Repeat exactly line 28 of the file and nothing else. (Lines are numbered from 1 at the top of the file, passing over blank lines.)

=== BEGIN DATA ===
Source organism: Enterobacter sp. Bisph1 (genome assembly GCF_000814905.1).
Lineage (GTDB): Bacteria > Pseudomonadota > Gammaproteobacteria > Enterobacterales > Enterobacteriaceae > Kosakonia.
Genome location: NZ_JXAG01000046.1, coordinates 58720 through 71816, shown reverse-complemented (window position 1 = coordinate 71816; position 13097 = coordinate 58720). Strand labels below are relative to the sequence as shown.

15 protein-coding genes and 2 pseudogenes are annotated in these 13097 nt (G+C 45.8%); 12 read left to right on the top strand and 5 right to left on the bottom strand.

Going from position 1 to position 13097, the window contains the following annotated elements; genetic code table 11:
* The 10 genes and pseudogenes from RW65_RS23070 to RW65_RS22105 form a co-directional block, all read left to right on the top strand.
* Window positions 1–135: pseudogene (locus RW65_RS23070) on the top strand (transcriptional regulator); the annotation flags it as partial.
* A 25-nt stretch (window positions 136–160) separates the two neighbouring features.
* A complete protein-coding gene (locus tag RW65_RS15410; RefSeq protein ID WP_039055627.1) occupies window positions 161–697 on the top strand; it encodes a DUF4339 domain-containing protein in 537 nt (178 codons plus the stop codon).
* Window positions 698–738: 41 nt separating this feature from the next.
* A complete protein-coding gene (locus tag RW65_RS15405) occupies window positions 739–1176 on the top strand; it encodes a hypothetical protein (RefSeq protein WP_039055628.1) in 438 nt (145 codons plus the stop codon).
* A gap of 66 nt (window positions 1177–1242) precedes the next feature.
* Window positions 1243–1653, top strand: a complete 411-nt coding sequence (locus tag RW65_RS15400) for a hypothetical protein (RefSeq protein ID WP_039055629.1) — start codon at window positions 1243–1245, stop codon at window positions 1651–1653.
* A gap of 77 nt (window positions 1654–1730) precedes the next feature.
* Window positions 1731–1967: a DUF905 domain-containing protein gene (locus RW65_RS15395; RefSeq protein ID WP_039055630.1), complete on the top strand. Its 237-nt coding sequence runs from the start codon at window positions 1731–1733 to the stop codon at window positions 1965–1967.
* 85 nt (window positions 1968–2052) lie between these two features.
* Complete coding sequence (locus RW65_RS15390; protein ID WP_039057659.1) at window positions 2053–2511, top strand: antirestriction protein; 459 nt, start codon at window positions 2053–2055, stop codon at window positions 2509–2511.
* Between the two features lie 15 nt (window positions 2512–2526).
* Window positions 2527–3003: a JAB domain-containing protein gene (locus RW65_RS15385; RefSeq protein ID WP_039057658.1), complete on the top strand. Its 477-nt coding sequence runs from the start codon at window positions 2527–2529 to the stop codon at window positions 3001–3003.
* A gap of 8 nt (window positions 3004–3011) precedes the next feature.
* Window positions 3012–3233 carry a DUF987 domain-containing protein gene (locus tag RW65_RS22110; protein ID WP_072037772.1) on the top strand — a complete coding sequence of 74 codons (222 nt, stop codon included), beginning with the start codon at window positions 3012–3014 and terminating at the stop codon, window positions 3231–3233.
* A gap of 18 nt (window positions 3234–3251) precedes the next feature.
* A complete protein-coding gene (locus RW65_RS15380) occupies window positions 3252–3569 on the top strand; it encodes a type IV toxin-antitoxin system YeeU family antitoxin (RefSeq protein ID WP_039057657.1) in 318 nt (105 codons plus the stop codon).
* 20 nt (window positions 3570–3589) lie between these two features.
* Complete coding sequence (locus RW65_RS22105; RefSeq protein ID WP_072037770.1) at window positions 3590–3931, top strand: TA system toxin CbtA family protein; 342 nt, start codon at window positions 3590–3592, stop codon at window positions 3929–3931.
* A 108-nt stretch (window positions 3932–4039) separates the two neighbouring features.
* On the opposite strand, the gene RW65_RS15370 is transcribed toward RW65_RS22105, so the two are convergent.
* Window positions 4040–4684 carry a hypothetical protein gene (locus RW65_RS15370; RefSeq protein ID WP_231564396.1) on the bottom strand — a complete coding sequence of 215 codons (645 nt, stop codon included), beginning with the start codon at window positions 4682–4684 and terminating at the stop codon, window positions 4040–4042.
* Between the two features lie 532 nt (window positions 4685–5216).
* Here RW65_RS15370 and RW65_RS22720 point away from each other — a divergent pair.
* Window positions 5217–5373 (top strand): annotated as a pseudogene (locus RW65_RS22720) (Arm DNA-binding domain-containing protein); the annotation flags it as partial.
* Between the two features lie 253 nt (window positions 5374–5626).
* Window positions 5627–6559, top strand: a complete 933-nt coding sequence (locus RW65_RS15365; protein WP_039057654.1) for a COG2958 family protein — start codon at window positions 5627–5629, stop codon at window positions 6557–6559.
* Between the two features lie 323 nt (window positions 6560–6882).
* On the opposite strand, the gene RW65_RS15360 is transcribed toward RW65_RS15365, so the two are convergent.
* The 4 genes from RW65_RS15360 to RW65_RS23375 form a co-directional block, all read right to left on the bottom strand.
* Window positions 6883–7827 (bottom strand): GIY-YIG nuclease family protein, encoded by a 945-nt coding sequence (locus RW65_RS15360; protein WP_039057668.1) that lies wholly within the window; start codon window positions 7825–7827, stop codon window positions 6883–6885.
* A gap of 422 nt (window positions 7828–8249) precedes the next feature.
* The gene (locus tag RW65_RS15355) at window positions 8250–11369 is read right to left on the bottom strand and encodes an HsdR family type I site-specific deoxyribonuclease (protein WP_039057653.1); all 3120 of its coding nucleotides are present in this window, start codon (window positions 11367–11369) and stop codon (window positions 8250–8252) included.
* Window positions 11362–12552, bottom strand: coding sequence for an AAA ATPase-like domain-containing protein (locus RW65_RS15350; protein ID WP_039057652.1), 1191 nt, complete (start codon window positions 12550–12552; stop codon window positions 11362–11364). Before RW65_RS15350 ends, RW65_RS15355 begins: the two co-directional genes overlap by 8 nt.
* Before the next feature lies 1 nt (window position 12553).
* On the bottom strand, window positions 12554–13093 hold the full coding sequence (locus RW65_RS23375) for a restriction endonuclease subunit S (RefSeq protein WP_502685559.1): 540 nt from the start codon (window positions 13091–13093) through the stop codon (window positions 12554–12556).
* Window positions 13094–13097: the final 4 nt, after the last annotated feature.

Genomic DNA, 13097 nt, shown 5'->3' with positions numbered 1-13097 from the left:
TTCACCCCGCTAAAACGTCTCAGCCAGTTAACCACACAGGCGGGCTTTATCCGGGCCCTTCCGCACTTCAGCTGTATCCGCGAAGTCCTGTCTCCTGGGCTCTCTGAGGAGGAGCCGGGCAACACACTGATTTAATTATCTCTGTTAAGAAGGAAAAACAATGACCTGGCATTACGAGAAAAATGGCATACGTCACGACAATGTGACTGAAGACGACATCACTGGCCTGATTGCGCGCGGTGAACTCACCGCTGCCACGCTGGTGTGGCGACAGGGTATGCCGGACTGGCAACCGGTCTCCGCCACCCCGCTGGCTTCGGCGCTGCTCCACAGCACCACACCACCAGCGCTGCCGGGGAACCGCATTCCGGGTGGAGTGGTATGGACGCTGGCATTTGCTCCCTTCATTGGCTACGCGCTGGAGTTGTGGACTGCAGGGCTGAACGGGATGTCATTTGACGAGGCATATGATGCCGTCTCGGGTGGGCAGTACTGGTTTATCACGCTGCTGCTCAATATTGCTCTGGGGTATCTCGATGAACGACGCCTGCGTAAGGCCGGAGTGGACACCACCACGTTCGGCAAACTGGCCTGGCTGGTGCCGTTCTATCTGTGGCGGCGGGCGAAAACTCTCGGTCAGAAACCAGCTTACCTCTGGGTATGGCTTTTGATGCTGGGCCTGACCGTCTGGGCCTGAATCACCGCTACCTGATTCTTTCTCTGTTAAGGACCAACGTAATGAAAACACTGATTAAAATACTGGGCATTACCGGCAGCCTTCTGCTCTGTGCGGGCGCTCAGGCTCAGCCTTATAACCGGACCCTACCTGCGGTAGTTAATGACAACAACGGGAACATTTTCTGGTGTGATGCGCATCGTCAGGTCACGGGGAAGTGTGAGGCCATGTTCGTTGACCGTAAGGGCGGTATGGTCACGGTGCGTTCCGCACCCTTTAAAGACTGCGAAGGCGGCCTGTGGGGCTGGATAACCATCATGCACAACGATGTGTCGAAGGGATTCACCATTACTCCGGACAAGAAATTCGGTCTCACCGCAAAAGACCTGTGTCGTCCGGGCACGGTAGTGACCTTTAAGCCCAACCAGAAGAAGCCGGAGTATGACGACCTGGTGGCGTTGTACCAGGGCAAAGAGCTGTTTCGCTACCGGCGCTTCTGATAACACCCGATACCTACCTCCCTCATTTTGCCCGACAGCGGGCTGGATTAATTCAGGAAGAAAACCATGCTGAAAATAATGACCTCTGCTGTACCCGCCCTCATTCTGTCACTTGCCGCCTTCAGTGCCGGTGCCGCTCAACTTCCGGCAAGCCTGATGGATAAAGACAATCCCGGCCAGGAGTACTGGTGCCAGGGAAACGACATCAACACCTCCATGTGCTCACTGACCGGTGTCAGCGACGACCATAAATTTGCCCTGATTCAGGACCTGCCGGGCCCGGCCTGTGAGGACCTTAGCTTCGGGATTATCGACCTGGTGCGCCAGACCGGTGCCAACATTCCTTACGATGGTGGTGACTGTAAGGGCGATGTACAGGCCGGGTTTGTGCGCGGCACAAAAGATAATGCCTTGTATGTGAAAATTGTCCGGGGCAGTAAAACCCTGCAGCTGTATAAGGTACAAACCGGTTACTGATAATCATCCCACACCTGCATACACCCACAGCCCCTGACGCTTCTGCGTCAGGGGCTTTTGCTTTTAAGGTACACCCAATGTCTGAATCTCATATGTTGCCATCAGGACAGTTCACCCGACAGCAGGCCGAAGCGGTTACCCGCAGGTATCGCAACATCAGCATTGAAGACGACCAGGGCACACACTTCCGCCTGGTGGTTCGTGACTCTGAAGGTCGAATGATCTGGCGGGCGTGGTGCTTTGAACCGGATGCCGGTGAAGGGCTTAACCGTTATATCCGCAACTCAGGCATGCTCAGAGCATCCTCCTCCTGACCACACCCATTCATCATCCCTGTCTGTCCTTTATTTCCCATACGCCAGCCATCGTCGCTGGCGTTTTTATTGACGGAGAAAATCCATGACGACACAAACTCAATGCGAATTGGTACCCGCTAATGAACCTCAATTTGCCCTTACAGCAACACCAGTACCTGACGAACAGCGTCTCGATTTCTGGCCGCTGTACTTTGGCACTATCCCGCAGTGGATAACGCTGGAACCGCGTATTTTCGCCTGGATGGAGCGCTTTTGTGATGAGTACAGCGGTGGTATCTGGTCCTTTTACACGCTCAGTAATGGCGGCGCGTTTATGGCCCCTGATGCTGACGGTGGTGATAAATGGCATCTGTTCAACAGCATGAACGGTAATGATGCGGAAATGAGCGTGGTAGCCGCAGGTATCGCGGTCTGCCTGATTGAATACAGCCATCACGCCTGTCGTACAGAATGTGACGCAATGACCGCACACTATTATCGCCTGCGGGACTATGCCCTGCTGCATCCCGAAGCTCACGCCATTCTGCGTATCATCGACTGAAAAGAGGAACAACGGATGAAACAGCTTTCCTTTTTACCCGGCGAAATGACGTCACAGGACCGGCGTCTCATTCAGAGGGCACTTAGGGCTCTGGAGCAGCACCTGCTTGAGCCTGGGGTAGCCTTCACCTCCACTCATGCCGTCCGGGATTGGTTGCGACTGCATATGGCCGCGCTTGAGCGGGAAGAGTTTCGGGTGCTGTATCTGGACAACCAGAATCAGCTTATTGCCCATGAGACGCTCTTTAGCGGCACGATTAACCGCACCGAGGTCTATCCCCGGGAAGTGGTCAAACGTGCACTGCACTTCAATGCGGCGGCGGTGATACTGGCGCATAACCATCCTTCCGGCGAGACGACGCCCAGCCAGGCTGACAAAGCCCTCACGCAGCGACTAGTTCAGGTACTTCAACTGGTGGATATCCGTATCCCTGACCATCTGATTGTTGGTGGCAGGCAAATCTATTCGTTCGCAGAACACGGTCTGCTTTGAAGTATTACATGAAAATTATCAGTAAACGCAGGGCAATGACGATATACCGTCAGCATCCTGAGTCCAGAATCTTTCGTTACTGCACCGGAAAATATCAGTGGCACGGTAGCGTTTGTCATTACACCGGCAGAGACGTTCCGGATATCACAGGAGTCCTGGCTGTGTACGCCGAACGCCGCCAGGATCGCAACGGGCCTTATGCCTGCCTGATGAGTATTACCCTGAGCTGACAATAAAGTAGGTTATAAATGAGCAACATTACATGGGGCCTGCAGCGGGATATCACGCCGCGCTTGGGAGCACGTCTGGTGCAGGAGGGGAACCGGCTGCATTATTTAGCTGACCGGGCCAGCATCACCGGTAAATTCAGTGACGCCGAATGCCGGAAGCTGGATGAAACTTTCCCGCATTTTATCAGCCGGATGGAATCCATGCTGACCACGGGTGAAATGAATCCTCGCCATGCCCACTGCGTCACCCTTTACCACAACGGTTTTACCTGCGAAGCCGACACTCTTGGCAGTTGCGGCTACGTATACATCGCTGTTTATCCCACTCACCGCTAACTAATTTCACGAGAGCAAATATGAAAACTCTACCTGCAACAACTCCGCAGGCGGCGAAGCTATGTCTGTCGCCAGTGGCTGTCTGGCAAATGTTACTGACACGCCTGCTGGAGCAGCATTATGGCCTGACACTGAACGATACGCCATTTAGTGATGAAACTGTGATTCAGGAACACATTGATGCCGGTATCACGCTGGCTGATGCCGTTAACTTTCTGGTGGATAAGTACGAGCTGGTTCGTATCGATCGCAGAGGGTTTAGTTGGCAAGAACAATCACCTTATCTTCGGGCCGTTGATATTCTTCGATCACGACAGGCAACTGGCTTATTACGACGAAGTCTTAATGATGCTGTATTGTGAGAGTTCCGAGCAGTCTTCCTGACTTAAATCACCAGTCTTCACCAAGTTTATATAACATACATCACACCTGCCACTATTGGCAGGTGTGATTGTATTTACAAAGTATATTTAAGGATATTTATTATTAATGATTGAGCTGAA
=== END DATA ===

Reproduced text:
* Window positions 4040–4684 carry a hypothetical protein gene (locus RW65_RS15370; RefSeq protein ID WP_231564396.1) on the bottom strand — a complete coding sequence of 215 codons (645 nt, stop codon included), beginning with the start codon at window positions 4682–4684 and terminating at the stop codon, window positions 4040–4042.